(Online Course) Contemporary Issues for IAS Mains 2012: Yojana Magazine - Energy Consumption In India’s Household Sector

Yojana Magazine

Energy Consumption In India’s Household Sector: Social And Economic Dimensions

Question. Evaluate the households energy use pattern in India.

Answer: In India around half of the total non-commercial energy consumption is accounted for by the household sector (GoI, 1979, CMIE, 2001). The non-commercial energy sources include fuel wood, crop-residues, cow-dung and charcoal, among which fuel-wood is the most popular and predominantly used in the consumption of household energy. Even today with the advancement of science and technology, more than 60 per cent of Indian households depend on the traditional sources of energy for meeting their energy needs. In spite of the various Government efforts towards promoting cleaner fuels, the approach has not been very successful in bringing changes in the type of energy used, specifically for the lower income groups. In the recent past there has been a change in approaches.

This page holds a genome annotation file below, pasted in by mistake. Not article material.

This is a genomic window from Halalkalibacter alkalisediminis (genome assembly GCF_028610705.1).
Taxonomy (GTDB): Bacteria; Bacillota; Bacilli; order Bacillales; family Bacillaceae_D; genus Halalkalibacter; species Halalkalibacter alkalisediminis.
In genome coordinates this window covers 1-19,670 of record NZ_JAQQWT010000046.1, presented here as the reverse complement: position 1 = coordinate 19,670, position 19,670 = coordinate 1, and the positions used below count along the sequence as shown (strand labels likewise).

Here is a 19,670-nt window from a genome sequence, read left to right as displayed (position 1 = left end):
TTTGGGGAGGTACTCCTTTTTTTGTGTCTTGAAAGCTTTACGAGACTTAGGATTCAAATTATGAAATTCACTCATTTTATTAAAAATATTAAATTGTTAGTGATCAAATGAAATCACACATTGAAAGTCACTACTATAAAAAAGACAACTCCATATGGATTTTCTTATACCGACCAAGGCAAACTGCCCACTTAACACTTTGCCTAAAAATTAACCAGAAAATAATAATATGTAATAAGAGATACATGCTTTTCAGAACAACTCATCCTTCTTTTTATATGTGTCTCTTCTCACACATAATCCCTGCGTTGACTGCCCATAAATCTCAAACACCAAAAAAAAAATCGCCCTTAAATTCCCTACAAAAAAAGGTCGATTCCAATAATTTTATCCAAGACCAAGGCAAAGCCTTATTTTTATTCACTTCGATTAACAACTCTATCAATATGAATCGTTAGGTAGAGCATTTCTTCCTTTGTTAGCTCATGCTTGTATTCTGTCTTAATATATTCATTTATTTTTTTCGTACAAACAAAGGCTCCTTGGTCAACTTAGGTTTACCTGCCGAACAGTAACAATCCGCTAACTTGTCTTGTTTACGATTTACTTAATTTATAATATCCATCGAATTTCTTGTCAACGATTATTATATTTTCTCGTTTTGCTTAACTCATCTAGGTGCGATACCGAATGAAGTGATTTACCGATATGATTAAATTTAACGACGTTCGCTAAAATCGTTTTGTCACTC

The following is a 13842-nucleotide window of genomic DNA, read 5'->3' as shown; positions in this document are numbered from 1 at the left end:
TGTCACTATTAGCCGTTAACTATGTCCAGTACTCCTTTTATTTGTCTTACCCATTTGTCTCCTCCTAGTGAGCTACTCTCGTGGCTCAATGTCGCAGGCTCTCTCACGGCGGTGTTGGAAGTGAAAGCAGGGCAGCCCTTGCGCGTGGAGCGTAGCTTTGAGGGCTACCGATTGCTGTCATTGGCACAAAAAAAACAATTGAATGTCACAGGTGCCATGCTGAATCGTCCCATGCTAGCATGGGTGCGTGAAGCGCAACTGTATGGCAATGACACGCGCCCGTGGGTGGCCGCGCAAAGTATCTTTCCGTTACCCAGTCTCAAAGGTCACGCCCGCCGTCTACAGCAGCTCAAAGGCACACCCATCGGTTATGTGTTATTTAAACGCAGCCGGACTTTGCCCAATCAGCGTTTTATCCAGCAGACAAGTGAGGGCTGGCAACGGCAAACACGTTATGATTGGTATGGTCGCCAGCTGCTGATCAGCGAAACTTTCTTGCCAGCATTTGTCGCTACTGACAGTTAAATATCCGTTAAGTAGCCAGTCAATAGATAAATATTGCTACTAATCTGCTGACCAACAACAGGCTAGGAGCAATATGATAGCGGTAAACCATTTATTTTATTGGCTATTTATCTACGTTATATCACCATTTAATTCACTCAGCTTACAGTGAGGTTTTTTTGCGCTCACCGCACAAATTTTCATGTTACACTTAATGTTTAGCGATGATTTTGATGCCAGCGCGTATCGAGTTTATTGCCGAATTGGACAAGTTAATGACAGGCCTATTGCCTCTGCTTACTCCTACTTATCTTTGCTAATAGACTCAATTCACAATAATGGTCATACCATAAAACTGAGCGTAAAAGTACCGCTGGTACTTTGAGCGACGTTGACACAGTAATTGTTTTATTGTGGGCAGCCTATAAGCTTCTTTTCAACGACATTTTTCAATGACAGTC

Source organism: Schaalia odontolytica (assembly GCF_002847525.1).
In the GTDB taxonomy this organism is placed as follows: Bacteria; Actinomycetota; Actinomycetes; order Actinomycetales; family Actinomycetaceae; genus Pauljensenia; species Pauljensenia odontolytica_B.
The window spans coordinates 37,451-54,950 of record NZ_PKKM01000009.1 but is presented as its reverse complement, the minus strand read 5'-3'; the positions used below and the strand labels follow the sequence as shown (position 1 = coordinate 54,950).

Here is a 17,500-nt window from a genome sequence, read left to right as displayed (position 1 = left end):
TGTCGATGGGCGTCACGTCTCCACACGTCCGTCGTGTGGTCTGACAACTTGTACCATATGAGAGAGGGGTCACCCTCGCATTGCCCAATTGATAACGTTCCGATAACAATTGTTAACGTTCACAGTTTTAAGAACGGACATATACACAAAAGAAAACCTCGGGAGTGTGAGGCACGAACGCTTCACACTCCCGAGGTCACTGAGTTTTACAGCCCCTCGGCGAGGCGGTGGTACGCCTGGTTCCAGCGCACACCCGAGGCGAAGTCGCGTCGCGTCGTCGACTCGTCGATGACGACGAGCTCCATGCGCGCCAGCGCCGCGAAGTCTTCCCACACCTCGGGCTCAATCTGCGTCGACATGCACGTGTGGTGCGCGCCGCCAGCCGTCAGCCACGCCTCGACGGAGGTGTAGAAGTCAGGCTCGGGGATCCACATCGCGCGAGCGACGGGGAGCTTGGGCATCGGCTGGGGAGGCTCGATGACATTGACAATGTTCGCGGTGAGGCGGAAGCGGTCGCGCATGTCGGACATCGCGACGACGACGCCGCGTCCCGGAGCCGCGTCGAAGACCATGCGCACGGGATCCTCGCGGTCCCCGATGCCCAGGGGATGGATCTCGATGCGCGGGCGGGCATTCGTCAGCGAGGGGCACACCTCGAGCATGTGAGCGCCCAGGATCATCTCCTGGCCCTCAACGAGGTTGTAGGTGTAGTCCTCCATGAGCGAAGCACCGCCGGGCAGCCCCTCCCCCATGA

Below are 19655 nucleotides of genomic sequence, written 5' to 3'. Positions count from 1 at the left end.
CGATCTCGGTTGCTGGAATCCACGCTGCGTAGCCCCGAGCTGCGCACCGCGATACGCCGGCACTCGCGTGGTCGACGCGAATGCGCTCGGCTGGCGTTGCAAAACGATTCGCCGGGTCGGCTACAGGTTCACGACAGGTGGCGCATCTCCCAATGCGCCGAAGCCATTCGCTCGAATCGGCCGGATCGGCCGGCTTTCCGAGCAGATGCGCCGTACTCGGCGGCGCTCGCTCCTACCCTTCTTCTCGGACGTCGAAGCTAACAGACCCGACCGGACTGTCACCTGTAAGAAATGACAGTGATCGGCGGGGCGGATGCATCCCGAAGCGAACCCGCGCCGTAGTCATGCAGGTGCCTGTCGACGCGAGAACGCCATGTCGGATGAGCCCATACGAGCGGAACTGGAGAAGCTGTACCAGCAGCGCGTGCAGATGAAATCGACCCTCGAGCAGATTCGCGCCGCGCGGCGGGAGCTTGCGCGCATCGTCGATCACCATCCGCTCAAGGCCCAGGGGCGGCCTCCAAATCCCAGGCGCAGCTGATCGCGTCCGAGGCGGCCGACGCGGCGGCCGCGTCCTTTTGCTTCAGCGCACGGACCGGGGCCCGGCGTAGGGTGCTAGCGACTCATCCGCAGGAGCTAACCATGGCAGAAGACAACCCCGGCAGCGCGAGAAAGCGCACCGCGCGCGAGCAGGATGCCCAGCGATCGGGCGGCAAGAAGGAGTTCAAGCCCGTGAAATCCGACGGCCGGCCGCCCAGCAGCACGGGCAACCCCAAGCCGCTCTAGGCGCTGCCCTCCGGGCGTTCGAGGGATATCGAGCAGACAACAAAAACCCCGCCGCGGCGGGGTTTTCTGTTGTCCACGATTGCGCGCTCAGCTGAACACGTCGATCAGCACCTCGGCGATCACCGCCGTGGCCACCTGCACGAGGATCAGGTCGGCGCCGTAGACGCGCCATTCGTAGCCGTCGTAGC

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One of the notable changes is the deregulation in the petroleum sector which has encouraged the entry of private sector into the market and thus improved the availability of LPG (Liquid Petroleum Gas) and kerosene. However, the market is not fully liberalized. The factors like lack of mobility of commercial fuels, high cost of connection and refill, high transaction cost, and the availability of cheaper alternative fuels in the form of fire-wood and other biomass fuels appear as obstacles to quick diffusion of these fuels in the domestic sector of India. So far as pattern of household energy is concerned, it represents not only the status of welfare but also the stage of economic development. As the economy develops cleaner fuel is consumed. Consumption of household energy is expected to increase in future along with economic growth and rise in per capita incomes. Household energy consumption is also expected to vary significantly between rural and urban areas. As such, this paper aims at analyzing the energy use pattern as well as to analyse the factors that determine changes in energy use in the household sector of India. The specific research questions to be dealt in the study are as follows: